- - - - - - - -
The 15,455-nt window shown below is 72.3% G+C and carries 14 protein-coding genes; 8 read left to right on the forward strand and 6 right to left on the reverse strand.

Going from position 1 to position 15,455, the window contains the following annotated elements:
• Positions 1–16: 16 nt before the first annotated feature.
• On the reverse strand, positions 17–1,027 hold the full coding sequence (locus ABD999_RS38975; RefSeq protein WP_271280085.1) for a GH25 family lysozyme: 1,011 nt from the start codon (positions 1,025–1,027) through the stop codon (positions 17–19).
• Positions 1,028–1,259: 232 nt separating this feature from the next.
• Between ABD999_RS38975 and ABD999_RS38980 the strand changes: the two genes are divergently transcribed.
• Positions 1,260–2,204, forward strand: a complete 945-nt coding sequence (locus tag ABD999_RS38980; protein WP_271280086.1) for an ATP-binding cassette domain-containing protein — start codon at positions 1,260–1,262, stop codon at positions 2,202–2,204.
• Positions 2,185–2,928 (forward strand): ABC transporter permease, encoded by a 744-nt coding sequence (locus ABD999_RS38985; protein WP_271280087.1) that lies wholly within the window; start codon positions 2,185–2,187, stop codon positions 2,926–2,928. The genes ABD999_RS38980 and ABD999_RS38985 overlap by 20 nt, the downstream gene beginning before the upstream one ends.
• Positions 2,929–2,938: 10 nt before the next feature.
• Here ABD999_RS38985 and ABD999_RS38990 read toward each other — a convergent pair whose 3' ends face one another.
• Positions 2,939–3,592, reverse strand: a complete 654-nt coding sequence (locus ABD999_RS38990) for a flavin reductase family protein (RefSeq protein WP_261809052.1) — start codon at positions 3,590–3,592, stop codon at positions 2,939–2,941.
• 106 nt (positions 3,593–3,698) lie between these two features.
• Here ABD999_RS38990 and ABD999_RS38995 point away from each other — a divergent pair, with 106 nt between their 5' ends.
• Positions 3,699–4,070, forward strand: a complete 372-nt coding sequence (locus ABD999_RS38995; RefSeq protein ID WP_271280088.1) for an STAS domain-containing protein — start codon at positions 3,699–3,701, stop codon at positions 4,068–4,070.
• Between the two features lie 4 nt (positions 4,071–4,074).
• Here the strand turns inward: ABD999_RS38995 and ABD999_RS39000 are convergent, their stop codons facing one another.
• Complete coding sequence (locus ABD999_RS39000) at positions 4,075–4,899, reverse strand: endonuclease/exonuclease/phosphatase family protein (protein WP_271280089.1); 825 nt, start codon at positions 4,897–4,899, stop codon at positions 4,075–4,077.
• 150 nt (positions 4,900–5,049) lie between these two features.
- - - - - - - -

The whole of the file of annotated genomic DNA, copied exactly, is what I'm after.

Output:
The 15,455-nt window shown below is 72.3% G+C and carries 14 protein-coding genes; 8 read left to right on the forward strand and 6 right to left on the reverse strand.

Going from position 1 to position 15,455, the window contains the following annotated elements:
• Positions 1–16: 16 nt before the first annotated feature.
• On the reverse strand, positions 17–1,027 hold the full coding sequence (locus ABD999_RS38975; RefSeq protein WP_271280085.1) for a GH25 family lysozyme: 1,011 nt from the start codon (positions 1,025–1,027) through the stop codon (positions 17–19).
• Positions 1,028–1,259: 232 nt separating this feature from the next.
• Between ABD999_RS38975 and ABD999_RS38980 the strand changes: the two genes are divergently transcribed.
• Positions 1,260–2,204, forward strand: a complete 945-nt coding sequence (locus tag ABD999_RS38980; protein WP_271280086.1) for an ATP-binding cassette domain-containing protein — start codon at positions 1,260–1,262, stop codon at positions 2,202–2,204.
• Positions 2,185–2,928 (forward strand): ABC transporter permease, encoded by a 744-nt coding sequence (locus ABD999_RS38985; protein WP_271280087.1) that lies wholly within the window; start codon positions 2,185–2,187, stop codon positions 2,926–2,928. The genes ABD999_RS38980 and ABD999_RS38985 overlap by 20 nt, the downstream gene beginning before the upstream one ends.
• Positions 2,929–2,938: 10 nt before the next feature.
• Here ABD999_RS38985 and ABD999_RS38990 read toward each other — a convergent pair whose 3' ends face one another.
• Positions 2,939–3,592, reverse strand: a complete 654-nt coding sequence (locus ABD999_RS38990) for a flavin reductase family protein (RefSeq protein WP_261809052.1) — start codon at positions 3,590–3,592, stop codon at positions 2,939–2,941.
• 106 nt (positions 3,593–3,698) lie between these two features.
• Here ABD999_RS38990 and ABD999_RS38995 point away from each other — a divergent pair, with 106 nt between their 5' ends.
• Positions 3,699–4,070, forward strand: a complete 372-nt coding sequence (locus ABD999_RS38995; RefSeq protein ID WP_271280088.1) for an STAS domain-containing protein — start codon at positions 3,699–3,701, stop codon at positions 4,068–4,070.
• Between the two features lie 4 nt (positions 4,071–4,074).
• Here the strand turns inward: ABD999_RS38995 and ABD999_RS39000 are convergent, their stop codons facing one another.
• Complete coding sequence (locus ABD999_RS39000) at positions 4,075–4,899, reverse strand: endonuclease/exonuclease/phosphatase family protein (protein WP_271280089.1); 825 nt, start codon at positions 4,897–4,899, stop codon at positions 4,075–4,077.
• 150 nt (positions 4,900–5,049) lie between these two features.